(3) Anger. AIDS brings out a great deal of anger. First, there is anger
about having the disease itself. "Why me?" Then, anger about many things come out.
If friends abandon the person, anger at the abandonment. Often, a person feels anger
at the government and society for not having found a cure and/or treatment for the
disease. Included are angers at health care people for not doing more to help and
angers at the tremendous cost for medications that do not cure. Eventually, these and
other angers turn inward, and the person feels depressed.
(4) Helplessness. Finally, many feel helpless. Helpless and hopeless seem
to go hand in hand. Many individuals just give up.
On a positive note, as the AIDS epidemic continues to grow, support systems
and positive information also is growing. There are now support groups in
several states. Information is available in books, audio tapes, and video
c. Potential for Suicide Ideation. Patients who are terminally ill with AIDS may
consider suicide. The pain of associated illnesses, the prospect of repeated hospital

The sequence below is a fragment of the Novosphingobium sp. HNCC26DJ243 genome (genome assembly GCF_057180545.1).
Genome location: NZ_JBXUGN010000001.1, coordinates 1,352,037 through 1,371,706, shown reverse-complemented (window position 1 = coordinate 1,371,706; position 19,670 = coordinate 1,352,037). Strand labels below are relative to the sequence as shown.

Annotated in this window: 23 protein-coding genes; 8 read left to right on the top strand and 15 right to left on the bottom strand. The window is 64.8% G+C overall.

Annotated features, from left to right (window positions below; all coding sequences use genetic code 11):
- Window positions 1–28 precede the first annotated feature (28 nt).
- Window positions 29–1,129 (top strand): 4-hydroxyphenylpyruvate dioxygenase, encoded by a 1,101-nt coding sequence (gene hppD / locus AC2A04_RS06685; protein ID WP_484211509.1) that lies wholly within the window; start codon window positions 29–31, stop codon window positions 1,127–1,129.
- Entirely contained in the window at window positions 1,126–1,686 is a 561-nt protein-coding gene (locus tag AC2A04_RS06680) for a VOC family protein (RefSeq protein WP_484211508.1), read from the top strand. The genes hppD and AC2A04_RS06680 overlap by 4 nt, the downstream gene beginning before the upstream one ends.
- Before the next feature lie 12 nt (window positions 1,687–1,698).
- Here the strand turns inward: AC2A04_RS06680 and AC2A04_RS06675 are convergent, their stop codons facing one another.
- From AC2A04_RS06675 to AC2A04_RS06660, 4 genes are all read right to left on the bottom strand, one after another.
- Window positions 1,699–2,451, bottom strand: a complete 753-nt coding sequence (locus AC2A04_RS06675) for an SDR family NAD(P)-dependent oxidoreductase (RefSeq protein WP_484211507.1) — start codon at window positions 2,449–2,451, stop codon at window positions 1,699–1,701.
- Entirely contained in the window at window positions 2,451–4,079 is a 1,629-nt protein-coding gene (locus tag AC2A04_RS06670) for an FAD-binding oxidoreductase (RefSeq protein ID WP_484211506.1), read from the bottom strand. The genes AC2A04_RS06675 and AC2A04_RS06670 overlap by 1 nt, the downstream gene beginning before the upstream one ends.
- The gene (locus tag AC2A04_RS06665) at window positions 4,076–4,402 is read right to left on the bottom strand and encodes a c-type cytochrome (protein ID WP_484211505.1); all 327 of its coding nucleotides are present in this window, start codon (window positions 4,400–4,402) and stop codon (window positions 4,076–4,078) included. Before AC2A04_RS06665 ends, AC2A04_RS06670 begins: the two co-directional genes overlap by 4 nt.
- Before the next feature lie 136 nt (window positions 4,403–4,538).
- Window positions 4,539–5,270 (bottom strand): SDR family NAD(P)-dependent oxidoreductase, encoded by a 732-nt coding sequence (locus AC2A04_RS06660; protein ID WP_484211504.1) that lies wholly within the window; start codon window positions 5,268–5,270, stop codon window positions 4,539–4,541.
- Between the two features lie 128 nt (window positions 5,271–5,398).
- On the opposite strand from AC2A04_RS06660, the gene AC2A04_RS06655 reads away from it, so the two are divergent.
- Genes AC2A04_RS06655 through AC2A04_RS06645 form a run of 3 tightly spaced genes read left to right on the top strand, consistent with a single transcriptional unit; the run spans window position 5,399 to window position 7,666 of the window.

stays with no cure, and the sense of being a burden to others are all factors that
contribute to the idea of suicide as a way out.
d. Fears Concerning Development of AIDS and Subsequent Death. It is
natural and normal to worry about how the disease will progress. Will it be painful? Will
the person lose his independence? Since the disease is usually fatal and death is full of
unknowns, it is also normal to worry about death. The individual patient will eventually
come to terms with these concerns himself. In the military, the patient is usually
referred to AIDS counselors when initially diagnosed. These counselors work with the
patient, referring him to psychologists, ministers, etc. as needed.
3-13. PRECAUTIONS FOR HEALTH CARE WORKERS
Traditionally, health care workers have taken precautions such as hand washing
when working with individuals with an infectious disease. With the discovery that health
care workers may come in contact with supposedly healthy persons who are carriers of
HIV, it now becomes necessary for these workers to take precautions routinely:
a. Wash your hands before and after contact with each patient. Also, wash your
hands after exposure to body fluids or laboratory specimens.
b. Wear disposable gloves whenever you have direct contact with potentially
infected substances, body tissues, or environmental surfaces.
c. Employees with weeping or exudative skin lesions on the hands or other
exposed areas should be excused from direct patient care activities until the condition is